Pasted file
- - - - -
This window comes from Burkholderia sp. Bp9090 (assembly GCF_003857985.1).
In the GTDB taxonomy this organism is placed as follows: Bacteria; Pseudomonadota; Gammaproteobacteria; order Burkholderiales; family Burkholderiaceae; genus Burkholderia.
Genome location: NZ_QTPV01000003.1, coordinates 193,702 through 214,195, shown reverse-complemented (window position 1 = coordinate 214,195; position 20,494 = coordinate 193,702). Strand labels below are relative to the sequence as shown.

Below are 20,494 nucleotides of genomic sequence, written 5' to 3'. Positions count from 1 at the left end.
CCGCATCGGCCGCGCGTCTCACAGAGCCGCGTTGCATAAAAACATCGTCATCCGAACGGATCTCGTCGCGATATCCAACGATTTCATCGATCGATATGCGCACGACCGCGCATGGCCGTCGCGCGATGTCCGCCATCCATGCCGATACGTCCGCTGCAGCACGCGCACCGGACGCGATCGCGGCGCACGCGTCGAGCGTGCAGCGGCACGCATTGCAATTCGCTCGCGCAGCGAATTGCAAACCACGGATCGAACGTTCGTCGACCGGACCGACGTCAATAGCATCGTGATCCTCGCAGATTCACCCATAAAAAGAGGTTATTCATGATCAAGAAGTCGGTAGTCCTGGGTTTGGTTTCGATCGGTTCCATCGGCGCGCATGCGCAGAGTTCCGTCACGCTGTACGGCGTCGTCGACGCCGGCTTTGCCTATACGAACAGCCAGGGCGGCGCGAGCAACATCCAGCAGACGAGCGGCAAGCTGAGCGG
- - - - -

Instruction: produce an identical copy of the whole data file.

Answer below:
This window comes from Burkholderia sp. Bp9090 (assembly GCF_003857985.1).
In the GTDB taxonomy this organism is placed as follows: Bacteria; Pseudomonadota; Gammaproteobacteria; order Burkholderiales; family Burkholderiaceae; genus Burkholderia.
Genome location: NZ_QTPV01000003.1, coordinates 193,702 through 214,195, shown reverse-complemented (window position 1 = coordinate 214,195; position 20,494 = coordinate 193,702). Strand labels below are relative to the sequence as shown.

Below are 20,494 nucleotides of genomic sequence, written 5' to 3'. Positions count from 1 at the left end.
CCGCATCGGCCGCGCGTCTCACAGAGCCGCGTTGCATAAAAACATCGTCATCCGAACGGATCTCGTCGCGATATCCAACGATTTCATCGATCGATATGCGCACGACCGCGCATGGCCGTCGCGCGATGTCCGCCATCCATGCCGATACGTCCGCTGCAGCACGCGCACCGGACGCGATCGCGGCGCACGCGTCGAGCGTGCAGCGGCACGCATTGCAATTCGCTCGCGCAGCGAATTGCAAACCACGGATCGAACGTTCGTCGACCGGACCGACGTCAATAGCATCGTGATCCTCGCAGATTCACCCATAAAAAGAGGTTATTCATGATCAAGAAGTCGGTAGTCCTGGGTTTGGTTTCGATCGGTTCCATCGGCGCGCATGCGCAGAGTTCCGTCACGCTGTACGGCGTCGTCGACGCCGGCTTTGCCTATACGAACAGCCAGGGCGGCGCGAGCAACATCCAGCAGACGAGCGGCAAGCTGAGCGG